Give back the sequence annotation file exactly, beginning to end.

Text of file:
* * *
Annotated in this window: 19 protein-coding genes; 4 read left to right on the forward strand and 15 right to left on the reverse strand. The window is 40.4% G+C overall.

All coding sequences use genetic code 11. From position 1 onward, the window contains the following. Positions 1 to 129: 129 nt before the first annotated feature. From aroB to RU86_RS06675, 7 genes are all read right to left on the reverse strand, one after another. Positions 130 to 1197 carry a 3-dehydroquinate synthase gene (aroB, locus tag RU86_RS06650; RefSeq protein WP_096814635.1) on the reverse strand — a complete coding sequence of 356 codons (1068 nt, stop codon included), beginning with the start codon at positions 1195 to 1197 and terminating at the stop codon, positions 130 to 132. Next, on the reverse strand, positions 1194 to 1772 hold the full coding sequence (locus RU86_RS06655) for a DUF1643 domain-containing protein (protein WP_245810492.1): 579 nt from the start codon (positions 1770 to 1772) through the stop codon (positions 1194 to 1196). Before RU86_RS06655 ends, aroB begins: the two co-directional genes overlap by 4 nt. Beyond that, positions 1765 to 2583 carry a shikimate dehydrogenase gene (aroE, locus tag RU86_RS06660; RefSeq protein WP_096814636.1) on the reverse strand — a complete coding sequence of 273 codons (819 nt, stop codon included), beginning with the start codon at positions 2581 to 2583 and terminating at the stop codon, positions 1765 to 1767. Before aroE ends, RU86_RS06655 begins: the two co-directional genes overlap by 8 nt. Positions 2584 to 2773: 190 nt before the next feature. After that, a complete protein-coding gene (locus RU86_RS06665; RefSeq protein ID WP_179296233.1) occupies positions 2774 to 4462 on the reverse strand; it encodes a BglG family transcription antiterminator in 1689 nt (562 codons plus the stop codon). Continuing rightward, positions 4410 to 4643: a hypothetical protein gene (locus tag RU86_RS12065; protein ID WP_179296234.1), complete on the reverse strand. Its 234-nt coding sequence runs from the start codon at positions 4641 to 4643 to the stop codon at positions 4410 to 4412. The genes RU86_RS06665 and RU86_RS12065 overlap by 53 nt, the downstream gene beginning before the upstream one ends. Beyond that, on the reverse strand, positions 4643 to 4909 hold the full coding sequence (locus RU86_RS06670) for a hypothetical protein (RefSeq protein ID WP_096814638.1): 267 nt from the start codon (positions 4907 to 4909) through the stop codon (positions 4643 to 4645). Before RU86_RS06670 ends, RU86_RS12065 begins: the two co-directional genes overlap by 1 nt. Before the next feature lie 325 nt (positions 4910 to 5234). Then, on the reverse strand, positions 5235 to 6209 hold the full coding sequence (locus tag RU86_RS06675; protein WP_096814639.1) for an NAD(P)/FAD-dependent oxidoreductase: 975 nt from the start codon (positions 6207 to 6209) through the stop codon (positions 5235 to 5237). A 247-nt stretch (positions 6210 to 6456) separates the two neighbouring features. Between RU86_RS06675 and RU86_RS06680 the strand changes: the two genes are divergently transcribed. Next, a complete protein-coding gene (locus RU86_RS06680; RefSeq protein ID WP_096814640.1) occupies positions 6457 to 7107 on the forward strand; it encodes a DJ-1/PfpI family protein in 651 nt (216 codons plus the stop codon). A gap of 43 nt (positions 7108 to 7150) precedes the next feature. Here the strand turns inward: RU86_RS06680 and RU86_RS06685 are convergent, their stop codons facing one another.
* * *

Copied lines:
Annotated in this window: 19 protein-coding genes; 4 read left to right on the forward strand and 15 right to left on the reverse strand. The window is 40.4% G+C overall.

All coding sequences use genetic code 11. From position 1 onward, the window contains the following. Positions 1 to 129: 129 nt before the first annotated feature. From aroB to RU86_RS06675, 7 genes are all read right to left on the reverse strand, one after another. Positions 130 to 1197 carry a 3-dehydroquinate synthase gene (aroB, locus tag RU86_RS06650; RefSeq protein WP_096814635.1) on the reverse strand — a complete coding sequence of 356 codons (1068 nt, stop codon included), beginning with the start codon at positions 1195 to 1197 and terminating at the stop codon, positions 130 to 132. Next, on the reverse strand, positions 1194 to 1772 hold the full coding sequence (locus RU86_RS06655) for a DUF1643 domain-containing protein (protein WP_245810492.1): 579 nt from the start codon (positions 1770 to 1772) through the stop codon (positions 1194 to 1196). Before RU86_RS06655 ends, aroB begins: the two co-directional genes overlap by 4 nt. Beyond that, positions 1765 to 2583 carry a shikimate dehydrogenase gene (aroE, locus tag RU86_RS06660; RefSeq protein WP_096814636.1) on the reverse strand — a complete coding sequence of 273 codons (819 nt, stop codon included), beginning with the start codon at positions 2581 to 2583 and terminating at the stop codon, positions 1765 to 1767. Before aroE ends, RU86_RS06655 begins: the two co-directional genes overlap by 8 nt. Positions 2584 to 2773: 190 nt before the next feature. After that, a complete protein-coding gene (locus RU86_RS06665; RefSeq protein ID WP_179296233.1) occupies positions 2774 to 4462 on the reverse strand; it encodes a BglG family transcription antiterminator in 1689 nt (562 codons plus the stop codon). Continuing rightward, positions 4410 to 4643: a hypothetical protein gene (locus tag RU86_RS12065; protein ID WP_179296234.1), complete on the reverse strand. Its 234-nt coding sequence runs from the start codon at positions 4641 to 4643 to the stop codon at positions 4410 to 4412. The genes RU86_RS06665 and RU86_RS12065 overlap by 53 nt, the downstream gene beginning before the upstream one ends. Beyond that, on the reverse strand, positions 4643 to 4909 hold the full coding sequence (locus RU86_RS06670) for a hypothetical protein (RefSeq protein ID WP_096814638.1): 267 nt from the start codon (positions 4907 to 4909) through the stop codon (positions 4643 to 4645). Before RU86_RS06670 ends, RU86_RS12065 begins: the two co-directional genes overlap by 1 nt. Before the next feature lie 325 nt (positions 4910 to 5234). Then, on the reverse strand, positions 5235 to 6209 hold the full coding sequence (locus tag RU86_RS06675; protein WP_096814639.1) for an NAD(P)/FAD-dependent oxidoreductase: 975 nt from the start codon (positions 6207 to 6209) through the stop codon (positions 5235 to 5237). A 247-nt stretch (positions 6210 to 6456) separates the two neighbouring features. Between RU86_RS06675 and RU86_RS06680 the strand changes: the two genes are divergently transcribed. Next, a complete protein-coding gene (locus RU86_RS06680; RefSeq protein ID WP_096814640.1) occupies positions 6457 to 7107 on the forward strand; it encodes a DJ-1/PfpI family protein in 651 nt (216 codons plus the stop codon). A gap of 43 nt (positions 7108 to 7150) precedes the next feature. Here the strand turns inward: RU86_RS06680 and RU86_RS06685 are convergent, their stop codons facing one another.